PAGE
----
As UCD slips in the world rankings, Ause Abdelhaq questions the effectiveness of the ranking system.
LIFE hands us a lot of choices. On a daily basis, a person is faced with thousands of decisions: when to wake, what to eat, where to park. The list goes on. For the most part, we decide in a split second. We don’t weigh up the consequences of every action before deciding, the reason being that many decisions are inconsequential. They don’t affect the big picture. Sure, eating fruit instead of chocolate for lunch might make you feel better about yourself on any given day, yet, in the absence of fruit, you won’t refrain from eating. In reality, people don’t dwell on small decisions – but spend excessive time on the big ones.
Big decisions scare everyone, but more often than not, the younger a person is, the more likely that fear is to affect them. As a result, whenever it comes to making a choice which might have real, long-term consequences, we automatically search for a crutch. This is evident at every stage in life – we turn to our elders most of the time, but when we’re forced to make a decision ourselves, we often want someone to tell us what to do. This is never truer than when choosing which university to attend.
“people find salvation in objectivity; when you can’t trust your own opinion, a formula which provides the answer becomes a godsend.”
It’s a decision that can take months. Endless meetings with guidance counsellors, trips to informative seminars, pouring over prospectus after prospectus, discussions and debates with parents that seem to last a lifetime. Choosing a third level institution is stressful, difficult and truly important. The reason so many young people struggle with the choice is simple: it’s the first time in life when they’re asked to make such a big decision knowing that the answer has life-changing significance.
In the midst of all this difficulty, people find salvation in objectivity; when you can’t trust your own opinion, a formula which provides the answer becomes a godsend. They reach a point where anything that seems like it’s somewhat scientific can be trusted. In this uncertainty, university ranking systems prosper and thrive. The appeal is clear to see: instead of trusting yourself and making a decision, you leave it up to the experts; people who undoubtedly know what it is that makes a great college and what that means for you.
However, as anyone who has ever attended a third level institution can tell you, university is almost entirely an individual experience. If you don’t feel comfortable in an environment, there’s no ranking on earth that can make you believe that it’s the best place for you to be.
If we consider the importance of university rankings objectively, they appear irrelevant. There are at least five major “systems” which rank our tertiary institutions year on year, with seemingly arbitrary standards of value attached to each. So why is it that we afford them so much respect and consideration, not only when it comes to choosing which university to attend, but also when it comes to allocating resources within that institution?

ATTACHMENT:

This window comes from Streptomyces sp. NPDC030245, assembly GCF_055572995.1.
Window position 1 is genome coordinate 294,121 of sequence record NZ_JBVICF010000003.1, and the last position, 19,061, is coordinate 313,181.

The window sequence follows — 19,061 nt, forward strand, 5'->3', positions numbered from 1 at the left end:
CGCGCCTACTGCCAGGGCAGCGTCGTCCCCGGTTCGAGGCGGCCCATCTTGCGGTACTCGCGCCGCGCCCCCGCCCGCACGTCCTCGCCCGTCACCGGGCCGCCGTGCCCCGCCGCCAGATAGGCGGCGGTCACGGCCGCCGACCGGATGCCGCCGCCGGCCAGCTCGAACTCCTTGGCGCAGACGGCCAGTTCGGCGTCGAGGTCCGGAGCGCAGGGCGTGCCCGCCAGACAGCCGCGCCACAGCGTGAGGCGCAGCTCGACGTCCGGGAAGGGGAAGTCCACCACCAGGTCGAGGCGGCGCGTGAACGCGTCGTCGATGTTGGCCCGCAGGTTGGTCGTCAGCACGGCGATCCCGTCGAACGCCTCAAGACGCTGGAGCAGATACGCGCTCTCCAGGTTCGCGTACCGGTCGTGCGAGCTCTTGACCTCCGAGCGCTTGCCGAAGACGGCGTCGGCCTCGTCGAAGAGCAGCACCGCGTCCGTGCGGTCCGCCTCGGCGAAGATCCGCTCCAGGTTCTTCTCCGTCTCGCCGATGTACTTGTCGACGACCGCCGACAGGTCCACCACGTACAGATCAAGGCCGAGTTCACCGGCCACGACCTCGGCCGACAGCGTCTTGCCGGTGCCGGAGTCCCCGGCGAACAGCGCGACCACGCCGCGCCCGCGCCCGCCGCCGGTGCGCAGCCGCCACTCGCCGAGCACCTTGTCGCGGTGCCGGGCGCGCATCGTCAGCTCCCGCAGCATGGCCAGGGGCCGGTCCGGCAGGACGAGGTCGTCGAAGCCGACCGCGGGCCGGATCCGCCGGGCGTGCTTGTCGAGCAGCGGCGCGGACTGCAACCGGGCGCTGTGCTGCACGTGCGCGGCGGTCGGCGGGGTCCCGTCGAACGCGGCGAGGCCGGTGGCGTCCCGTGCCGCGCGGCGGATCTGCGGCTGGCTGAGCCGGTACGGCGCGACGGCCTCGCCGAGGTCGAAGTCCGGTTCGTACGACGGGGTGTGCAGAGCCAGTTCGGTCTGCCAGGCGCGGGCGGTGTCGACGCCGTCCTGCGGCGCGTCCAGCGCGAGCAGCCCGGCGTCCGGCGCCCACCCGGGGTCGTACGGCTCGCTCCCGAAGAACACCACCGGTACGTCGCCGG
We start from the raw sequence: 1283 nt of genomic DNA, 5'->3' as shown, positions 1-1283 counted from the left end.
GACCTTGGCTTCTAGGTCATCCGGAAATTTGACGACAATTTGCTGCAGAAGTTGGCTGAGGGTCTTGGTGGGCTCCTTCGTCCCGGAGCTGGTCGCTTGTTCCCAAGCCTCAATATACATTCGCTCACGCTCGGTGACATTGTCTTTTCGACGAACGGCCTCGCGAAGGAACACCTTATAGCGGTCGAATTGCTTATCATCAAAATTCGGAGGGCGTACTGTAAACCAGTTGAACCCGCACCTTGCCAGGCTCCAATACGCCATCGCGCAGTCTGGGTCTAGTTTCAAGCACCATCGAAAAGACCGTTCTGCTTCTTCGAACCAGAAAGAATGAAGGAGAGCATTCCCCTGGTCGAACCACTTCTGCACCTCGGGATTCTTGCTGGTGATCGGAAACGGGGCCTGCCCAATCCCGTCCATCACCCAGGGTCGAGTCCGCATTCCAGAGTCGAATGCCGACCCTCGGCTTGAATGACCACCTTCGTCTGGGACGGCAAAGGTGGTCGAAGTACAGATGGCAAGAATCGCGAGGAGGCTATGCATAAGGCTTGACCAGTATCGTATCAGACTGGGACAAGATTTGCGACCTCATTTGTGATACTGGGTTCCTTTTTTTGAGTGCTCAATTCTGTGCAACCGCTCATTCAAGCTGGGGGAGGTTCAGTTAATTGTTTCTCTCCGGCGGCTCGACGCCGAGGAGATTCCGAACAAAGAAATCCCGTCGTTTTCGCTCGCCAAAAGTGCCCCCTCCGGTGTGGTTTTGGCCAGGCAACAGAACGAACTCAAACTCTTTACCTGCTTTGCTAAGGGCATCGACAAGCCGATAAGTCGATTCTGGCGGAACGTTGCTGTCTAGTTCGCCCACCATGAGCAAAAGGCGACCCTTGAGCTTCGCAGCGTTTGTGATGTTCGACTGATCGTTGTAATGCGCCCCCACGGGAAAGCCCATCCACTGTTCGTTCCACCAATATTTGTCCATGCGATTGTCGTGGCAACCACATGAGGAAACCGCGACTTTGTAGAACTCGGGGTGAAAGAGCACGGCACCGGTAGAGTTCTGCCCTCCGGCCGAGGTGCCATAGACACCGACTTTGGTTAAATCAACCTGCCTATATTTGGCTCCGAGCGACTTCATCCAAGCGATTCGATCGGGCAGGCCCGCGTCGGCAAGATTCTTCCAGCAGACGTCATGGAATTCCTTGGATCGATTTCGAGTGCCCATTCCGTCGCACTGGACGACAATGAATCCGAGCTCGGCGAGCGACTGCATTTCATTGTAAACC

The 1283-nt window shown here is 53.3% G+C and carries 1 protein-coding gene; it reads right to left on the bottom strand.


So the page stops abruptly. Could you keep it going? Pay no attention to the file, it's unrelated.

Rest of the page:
The problem with the system is that the rankings form a disconnect between an institution and its students. Instead of nurturing a strong sense of community between their members, colleges are now essentially branded machines which spit out a certain type of student with a certain GPA on their degree or a certain type of research undertaken in order to maintain or better their standing.
“why is it that we afford them so much respect and consideration, not only when it comes to choosing which university to attend, but also when it comes to allocating resources within that institution?”
The scramble of institutions to ensure that they rise in the rankings can often be at the detriment to the current student population – for example, a university might choose to open a new science research facility instead of investing in a 24-hour library. This might lead to obvious dissatisfaction amongst those who attend the university, but dissatisfaction can’t be measured in an algorithm. Thus, the divide between institution and student is widened even further.
Those who are in favour of rankings would argue that a university’s position helps a potential employer in deciding who to hire – but that’s not always true. In fact, there is not one piece of evidence to suggest that employers even care. Outside of the top twenty institutions, the majority of companies most likely would not being able to tell the difference. There are hundreds of alternative factors that are taken into account: qualification, grades, interview, skills etc.
In reality, few care about university rankings to any level beyond mild interest. They exist in order to provide a respite for those who fear making decisions, they survive by taking advantage of that fear and they cause issues because they determine how resources are divided within our institutions.
We already live in a society which values brand name over consumer identity, but education is an area that has remained relatively untainted. Yet, with the rise in media coverage of university rankings over the last number of years, it seems that may be beginning to change.